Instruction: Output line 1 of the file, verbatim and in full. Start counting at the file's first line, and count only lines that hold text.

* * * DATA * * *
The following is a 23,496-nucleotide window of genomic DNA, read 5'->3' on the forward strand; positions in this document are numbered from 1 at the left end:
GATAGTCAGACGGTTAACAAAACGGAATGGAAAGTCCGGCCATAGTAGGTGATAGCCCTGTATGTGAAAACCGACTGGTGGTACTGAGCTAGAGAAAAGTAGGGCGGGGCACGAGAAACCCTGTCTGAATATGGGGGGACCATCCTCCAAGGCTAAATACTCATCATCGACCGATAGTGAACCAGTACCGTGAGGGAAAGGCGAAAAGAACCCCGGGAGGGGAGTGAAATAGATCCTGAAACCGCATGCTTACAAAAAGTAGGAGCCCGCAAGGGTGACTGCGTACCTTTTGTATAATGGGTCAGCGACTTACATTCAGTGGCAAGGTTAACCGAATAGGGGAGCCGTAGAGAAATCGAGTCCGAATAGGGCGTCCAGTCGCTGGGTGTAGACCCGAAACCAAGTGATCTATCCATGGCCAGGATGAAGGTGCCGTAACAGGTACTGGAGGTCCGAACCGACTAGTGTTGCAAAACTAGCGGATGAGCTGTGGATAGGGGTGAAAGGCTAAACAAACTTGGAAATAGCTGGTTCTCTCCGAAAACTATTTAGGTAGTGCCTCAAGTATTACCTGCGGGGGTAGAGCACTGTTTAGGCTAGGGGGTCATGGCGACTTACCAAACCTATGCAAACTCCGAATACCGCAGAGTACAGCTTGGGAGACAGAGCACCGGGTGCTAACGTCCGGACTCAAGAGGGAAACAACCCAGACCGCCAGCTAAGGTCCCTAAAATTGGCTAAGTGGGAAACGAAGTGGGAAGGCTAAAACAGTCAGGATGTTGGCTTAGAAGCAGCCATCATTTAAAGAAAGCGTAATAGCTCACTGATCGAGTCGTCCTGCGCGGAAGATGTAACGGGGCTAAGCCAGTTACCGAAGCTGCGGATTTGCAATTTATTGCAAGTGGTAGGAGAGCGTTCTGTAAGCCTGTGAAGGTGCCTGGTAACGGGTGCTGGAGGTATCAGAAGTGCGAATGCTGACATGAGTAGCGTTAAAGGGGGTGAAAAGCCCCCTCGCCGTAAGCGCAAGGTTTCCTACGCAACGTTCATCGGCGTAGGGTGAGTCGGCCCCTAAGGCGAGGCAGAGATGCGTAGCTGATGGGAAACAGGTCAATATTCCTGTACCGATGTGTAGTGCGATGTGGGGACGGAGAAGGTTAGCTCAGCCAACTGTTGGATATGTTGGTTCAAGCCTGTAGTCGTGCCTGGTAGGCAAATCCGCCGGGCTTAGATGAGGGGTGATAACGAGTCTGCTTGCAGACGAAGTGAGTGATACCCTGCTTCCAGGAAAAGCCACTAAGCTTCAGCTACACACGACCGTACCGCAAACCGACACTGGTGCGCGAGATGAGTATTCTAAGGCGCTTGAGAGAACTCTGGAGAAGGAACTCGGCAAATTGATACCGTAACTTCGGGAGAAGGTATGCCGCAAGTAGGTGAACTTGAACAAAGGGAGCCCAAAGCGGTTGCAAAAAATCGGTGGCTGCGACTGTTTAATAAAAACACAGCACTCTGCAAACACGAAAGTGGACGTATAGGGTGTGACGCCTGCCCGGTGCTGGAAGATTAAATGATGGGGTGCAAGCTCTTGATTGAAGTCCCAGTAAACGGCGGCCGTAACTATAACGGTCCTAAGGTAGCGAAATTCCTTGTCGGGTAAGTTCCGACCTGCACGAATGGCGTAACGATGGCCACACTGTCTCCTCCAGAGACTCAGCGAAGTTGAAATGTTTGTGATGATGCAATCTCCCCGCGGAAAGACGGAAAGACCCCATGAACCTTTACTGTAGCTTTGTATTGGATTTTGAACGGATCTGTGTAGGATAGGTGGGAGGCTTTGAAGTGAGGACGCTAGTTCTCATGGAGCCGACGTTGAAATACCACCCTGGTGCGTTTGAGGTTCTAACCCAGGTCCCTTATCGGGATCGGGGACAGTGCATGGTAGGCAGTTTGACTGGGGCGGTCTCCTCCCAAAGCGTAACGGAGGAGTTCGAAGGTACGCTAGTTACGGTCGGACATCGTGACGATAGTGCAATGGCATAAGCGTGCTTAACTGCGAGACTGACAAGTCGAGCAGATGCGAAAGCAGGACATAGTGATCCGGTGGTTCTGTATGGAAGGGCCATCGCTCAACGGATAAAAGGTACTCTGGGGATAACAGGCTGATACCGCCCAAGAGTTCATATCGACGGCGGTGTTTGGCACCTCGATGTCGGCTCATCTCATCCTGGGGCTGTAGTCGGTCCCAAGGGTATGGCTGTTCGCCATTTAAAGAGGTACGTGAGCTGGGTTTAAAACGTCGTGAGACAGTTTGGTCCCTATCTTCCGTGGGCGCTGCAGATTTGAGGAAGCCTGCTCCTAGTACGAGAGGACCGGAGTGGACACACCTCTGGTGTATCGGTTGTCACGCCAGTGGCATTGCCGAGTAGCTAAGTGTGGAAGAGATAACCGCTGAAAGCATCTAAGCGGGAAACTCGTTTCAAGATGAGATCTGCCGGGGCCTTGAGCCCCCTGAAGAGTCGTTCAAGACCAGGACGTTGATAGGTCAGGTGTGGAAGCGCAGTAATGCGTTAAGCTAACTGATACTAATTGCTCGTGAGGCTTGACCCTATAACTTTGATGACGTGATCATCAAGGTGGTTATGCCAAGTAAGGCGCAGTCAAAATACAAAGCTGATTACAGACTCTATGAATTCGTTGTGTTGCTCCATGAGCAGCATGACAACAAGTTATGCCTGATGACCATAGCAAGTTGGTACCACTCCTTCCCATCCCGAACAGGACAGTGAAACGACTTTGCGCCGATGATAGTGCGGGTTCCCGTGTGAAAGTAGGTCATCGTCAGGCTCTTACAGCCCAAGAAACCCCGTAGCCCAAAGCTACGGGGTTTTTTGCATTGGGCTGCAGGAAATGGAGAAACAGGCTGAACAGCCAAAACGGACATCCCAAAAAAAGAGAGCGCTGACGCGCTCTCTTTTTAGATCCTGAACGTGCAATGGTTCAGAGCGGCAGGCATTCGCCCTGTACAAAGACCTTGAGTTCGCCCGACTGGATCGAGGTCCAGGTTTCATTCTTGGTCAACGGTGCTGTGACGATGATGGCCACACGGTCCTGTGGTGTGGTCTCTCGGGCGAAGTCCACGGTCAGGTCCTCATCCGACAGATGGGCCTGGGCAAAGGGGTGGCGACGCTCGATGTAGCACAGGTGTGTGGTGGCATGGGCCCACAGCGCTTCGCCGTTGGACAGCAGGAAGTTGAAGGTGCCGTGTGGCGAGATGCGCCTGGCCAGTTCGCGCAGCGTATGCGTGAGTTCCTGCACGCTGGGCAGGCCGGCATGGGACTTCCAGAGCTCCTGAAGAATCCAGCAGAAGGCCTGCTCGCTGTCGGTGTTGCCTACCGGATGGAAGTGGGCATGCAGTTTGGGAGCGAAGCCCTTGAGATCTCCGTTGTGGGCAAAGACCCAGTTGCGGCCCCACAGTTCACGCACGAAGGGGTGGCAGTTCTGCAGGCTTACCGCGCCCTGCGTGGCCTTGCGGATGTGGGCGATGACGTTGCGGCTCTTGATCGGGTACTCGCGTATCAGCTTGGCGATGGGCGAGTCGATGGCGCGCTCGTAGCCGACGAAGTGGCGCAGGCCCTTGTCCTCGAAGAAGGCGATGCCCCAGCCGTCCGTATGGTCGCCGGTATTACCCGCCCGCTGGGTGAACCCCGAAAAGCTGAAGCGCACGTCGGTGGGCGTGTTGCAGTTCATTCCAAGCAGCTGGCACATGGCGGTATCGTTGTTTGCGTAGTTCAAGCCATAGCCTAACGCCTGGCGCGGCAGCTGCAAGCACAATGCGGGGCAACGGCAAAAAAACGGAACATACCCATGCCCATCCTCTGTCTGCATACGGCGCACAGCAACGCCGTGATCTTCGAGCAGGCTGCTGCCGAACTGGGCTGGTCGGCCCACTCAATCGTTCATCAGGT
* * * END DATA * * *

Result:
The following is a 23,496-nucleotide window of genomic DNA, read 5'->3' on the forward strand; positions in this document are numbered from 1 at the left end: